By deploying Seeq to monitor process conditions, the producer was empowered to predict erosion progression, and approximate the time to valve failure. To establish this analysis, SMEs leveraged real-time and historical process data to calculate a metric indicating progressive erosion in the valve seat, thereby establishing an indicator to predict future failures. The team used first principles to produce this metric, which was leveraged as the basis for a predictive model to approximate time to failure (Figure 4).

This analysis was scaled to all well pads by leveraging historian hierarchies imported into the analytics application through its native connectors. The ability to forecast failures enabled the maintenance team to prioritize service, significantly reducing operational downtime and OPEX.

Data-driven advantages

Equipment maintenance is critical to steady plant operation, which correlates directly with profitability. Unlocking the immense value of process data was a challenge in the past, but today’s advanced analytics applications empower process manufacturers to extract insights from data, providing decision-making information that can be scaled enterprise-wide.

This is a vital advantage for growth. When used effectively, these insights can be used for predictive modelling and a host of condition-driven actions, improving operational and asset management efficiency.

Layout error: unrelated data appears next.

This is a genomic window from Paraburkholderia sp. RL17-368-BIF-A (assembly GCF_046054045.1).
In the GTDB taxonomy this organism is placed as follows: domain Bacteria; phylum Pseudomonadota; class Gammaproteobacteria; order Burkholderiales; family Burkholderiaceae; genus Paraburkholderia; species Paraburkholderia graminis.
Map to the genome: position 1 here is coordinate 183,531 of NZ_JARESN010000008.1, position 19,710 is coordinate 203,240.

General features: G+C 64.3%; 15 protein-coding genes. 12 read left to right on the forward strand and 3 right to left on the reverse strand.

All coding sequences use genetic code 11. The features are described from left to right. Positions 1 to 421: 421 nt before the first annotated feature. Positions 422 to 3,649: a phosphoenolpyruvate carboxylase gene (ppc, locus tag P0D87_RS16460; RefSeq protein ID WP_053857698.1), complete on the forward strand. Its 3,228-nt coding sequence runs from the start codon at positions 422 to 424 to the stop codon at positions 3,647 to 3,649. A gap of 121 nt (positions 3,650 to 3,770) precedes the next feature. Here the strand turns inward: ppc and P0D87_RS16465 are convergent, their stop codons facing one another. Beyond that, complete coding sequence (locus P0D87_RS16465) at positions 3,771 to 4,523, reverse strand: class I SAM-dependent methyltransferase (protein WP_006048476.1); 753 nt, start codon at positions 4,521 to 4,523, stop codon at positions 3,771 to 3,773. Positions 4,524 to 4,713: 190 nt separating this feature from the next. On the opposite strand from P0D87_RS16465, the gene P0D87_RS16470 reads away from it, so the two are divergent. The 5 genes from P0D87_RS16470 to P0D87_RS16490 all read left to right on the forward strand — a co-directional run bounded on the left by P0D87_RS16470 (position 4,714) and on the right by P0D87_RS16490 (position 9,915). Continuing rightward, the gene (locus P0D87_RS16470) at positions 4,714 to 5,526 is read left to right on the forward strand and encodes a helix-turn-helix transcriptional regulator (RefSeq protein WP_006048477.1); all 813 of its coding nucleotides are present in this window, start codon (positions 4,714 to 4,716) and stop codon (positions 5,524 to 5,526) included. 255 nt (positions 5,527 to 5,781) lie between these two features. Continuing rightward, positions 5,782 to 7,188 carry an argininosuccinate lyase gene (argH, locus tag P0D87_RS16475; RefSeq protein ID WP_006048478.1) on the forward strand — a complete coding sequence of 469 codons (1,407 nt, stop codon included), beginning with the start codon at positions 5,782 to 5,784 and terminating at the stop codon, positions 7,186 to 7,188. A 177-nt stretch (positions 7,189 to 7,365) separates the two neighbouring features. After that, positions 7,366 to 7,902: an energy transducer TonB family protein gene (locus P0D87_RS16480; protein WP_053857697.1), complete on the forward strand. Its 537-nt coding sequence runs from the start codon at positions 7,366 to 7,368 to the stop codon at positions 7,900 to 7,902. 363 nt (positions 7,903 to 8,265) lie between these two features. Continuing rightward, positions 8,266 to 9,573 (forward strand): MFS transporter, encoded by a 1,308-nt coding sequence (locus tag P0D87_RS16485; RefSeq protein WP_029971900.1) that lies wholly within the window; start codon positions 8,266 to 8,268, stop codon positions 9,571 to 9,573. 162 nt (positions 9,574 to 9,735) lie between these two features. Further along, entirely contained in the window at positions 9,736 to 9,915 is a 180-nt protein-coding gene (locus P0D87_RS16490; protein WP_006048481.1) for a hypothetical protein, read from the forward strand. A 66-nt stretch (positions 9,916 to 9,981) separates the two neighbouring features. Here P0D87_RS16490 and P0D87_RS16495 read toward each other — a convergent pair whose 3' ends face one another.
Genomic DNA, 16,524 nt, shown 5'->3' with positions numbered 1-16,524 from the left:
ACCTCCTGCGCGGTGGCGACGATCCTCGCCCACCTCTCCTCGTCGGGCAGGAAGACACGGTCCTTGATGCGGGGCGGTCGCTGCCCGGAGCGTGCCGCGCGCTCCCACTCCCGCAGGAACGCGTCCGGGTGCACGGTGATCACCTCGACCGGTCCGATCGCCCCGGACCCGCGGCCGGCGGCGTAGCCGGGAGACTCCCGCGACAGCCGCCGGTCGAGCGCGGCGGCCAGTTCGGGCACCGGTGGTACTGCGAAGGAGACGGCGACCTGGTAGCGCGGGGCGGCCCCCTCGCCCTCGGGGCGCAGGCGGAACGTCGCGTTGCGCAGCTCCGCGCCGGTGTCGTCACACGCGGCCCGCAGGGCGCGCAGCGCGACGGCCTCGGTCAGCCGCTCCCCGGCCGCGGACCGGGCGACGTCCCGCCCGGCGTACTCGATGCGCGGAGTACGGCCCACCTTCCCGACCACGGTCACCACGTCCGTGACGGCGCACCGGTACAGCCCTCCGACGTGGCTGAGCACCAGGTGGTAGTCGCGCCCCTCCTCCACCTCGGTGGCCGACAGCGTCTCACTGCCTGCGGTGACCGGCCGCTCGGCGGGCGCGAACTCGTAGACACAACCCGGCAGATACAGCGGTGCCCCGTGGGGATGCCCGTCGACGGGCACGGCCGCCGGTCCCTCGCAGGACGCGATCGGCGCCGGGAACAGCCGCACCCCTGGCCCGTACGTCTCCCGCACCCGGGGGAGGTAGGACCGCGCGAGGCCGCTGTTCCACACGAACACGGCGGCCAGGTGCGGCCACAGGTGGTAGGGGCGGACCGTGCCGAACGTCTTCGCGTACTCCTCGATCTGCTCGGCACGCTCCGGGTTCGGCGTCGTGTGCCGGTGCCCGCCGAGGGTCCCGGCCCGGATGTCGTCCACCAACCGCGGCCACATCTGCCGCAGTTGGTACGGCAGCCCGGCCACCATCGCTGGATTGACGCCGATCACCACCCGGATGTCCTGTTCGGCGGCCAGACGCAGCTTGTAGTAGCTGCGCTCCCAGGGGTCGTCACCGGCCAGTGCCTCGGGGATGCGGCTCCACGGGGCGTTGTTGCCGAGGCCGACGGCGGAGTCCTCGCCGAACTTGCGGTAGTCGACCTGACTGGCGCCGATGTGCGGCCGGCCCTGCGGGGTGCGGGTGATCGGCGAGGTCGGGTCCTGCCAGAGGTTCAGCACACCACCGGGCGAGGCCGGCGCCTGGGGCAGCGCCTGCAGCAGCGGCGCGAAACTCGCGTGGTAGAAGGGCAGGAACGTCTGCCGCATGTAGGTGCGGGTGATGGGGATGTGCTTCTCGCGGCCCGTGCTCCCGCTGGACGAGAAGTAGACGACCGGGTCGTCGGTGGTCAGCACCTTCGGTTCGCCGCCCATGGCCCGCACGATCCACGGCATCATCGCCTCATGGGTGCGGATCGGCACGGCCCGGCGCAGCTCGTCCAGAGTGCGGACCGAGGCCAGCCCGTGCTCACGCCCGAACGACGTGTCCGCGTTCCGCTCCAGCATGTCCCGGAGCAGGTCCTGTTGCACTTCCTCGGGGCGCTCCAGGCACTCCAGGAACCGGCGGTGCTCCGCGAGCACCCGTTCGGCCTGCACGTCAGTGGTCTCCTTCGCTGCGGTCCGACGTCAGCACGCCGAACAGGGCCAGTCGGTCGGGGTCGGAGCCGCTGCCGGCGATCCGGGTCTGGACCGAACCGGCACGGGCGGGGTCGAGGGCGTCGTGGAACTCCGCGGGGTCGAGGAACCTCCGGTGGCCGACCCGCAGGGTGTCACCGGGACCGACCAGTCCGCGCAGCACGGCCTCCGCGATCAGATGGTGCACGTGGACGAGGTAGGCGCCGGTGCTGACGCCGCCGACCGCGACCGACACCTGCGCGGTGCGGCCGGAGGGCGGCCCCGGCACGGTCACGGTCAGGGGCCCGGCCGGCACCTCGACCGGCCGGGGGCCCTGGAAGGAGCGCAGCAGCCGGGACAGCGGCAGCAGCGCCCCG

Kjell Raemdonck is a customer success manager at Seeq, where he helps customers discover new ways to interact with their process data and drive continuous improvement using advanced analytics software. Prior to his role at Seeq, he served in engineering positions at Devon Energy and Canadian Natural Resources Limited. He holds a BASc in Chemical Process Engineering from the University of British Columbia.

Seeq Corporation

About the Author

Kjell Raemdonck | Customer success manager at Seeq

Kjell Raemdonck is a customer success manager at Seeq, where he helps customers discover new ways to interact with their process data and drive continuous improvement using advanced analytics software. Prior to his role at Seeq, he served in engineering positions at Devon Energy and Canadian Natural Resources Limited. He holds a BASc in Chemical Process Engineering from the University of British Columbia.